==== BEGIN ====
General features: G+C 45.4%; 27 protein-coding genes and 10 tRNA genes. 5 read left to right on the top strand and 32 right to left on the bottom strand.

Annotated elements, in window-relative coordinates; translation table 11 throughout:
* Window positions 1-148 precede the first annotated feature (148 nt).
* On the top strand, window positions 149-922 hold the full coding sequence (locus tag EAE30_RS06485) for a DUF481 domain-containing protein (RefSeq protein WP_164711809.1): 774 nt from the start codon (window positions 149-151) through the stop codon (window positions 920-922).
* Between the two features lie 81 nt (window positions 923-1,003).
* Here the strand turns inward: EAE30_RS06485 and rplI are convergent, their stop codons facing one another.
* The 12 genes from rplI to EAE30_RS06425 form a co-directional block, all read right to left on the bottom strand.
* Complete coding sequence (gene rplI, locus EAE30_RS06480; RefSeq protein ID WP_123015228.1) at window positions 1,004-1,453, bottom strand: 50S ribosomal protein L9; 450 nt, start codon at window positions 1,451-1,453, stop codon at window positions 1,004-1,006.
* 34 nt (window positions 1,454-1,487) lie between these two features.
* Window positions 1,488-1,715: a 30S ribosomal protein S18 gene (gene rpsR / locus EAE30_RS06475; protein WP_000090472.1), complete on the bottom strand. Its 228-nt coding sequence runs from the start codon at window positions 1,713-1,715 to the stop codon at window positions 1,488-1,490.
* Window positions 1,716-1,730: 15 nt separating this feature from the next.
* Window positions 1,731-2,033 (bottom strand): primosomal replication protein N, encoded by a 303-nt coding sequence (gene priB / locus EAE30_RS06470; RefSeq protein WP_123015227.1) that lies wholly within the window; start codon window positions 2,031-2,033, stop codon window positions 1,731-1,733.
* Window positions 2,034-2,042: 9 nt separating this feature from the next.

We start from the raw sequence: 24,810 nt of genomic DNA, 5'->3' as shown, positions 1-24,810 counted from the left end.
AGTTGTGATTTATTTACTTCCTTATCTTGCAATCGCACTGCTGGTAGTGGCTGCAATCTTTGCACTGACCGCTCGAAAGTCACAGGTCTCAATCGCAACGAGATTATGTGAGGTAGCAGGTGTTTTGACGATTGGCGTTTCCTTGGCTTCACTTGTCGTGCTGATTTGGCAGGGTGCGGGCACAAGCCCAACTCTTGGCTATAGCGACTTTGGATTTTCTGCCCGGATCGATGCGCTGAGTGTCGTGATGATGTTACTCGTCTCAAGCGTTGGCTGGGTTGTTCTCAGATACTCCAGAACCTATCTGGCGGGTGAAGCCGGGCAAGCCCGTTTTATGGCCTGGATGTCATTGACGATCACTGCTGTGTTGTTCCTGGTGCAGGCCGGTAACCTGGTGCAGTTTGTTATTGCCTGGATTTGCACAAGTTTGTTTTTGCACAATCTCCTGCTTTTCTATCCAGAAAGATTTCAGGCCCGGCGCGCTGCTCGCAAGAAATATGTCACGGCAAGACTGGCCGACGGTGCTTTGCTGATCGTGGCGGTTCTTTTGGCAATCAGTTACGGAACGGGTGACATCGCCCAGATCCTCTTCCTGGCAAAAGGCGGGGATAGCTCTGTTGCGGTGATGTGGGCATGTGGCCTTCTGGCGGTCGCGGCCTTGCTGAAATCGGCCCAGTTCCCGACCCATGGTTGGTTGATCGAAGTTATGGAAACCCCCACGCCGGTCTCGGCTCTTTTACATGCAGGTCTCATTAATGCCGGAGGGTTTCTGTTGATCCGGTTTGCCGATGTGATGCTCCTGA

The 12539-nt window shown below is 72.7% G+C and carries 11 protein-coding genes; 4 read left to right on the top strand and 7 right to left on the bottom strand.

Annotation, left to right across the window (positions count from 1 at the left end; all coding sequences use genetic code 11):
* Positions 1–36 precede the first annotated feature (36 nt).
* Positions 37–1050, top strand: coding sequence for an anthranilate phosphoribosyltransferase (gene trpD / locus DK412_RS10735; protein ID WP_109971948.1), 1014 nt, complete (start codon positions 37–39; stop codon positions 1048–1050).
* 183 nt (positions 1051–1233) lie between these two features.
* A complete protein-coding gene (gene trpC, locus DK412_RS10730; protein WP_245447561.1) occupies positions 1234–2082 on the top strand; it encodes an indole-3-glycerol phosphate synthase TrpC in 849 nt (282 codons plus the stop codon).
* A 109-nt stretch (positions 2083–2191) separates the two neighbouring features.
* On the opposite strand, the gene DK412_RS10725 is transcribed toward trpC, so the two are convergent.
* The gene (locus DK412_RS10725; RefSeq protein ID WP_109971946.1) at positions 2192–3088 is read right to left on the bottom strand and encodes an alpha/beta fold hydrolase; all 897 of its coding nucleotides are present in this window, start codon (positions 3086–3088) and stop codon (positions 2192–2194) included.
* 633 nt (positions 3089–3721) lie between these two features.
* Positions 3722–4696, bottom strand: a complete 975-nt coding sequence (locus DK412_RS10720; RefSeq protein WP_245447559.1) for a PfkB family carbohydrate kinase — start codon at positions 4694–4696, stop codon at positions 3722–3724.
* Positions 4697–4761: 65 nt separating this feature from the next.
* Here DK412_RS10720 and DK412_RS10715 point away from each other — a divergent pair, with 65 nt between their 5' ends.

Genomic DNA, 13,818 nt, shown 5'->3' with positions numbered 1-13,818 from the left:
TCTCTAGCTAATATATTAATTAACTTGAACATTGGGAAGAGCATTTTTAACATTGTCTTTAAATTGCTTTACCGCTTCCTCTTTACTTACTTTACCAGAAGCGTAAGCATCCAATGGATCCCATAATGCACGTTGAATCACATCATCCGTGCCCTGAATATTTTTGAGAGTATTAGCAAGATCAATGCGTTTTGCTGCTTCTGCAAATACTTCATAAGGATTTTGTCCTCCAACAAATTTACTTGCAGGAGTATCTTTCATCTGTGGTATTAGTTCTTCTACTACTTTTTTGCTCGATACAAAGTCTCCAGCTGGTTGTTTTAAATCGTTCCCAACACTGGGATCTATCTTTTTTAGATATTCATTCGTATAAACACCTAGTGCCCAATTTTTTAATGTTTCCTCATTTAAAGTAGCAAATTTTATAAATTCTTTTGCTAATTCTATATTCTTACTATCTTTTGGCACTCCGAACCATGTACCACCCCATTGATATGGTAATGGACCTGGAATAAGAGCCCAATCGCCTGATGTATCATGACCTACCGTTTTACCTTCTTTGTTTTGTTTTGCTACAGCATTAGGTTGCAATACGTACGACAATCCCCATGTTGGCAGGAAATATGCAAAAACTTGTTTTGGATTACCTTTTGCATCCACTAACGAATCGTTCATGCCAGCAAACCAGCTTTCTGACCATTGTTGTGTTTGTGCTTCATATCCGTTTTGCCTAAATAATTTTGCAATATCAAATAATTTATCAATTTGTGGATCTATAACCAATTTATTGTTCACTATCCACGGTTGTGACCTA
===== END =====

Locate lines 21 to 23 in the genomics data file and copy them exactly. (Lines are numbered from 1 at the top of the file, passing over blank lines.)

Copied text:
* A complete protein-coding gene (gene trpC, locus DK412_RS10730; protein WP_245447561.1) occupies positions 1234–2082 on the top strand; it encodes an indole-3-glycerol phosphate synthase TrpC in 849 nt (282 codons plus the stop codon).
* A 109-nt stretch (positions 2083–2191) separates the two neighbouring features.
* On the opposite strand, the gene DK412_RS10725 is transcribed toward trpC, so the two are convergent.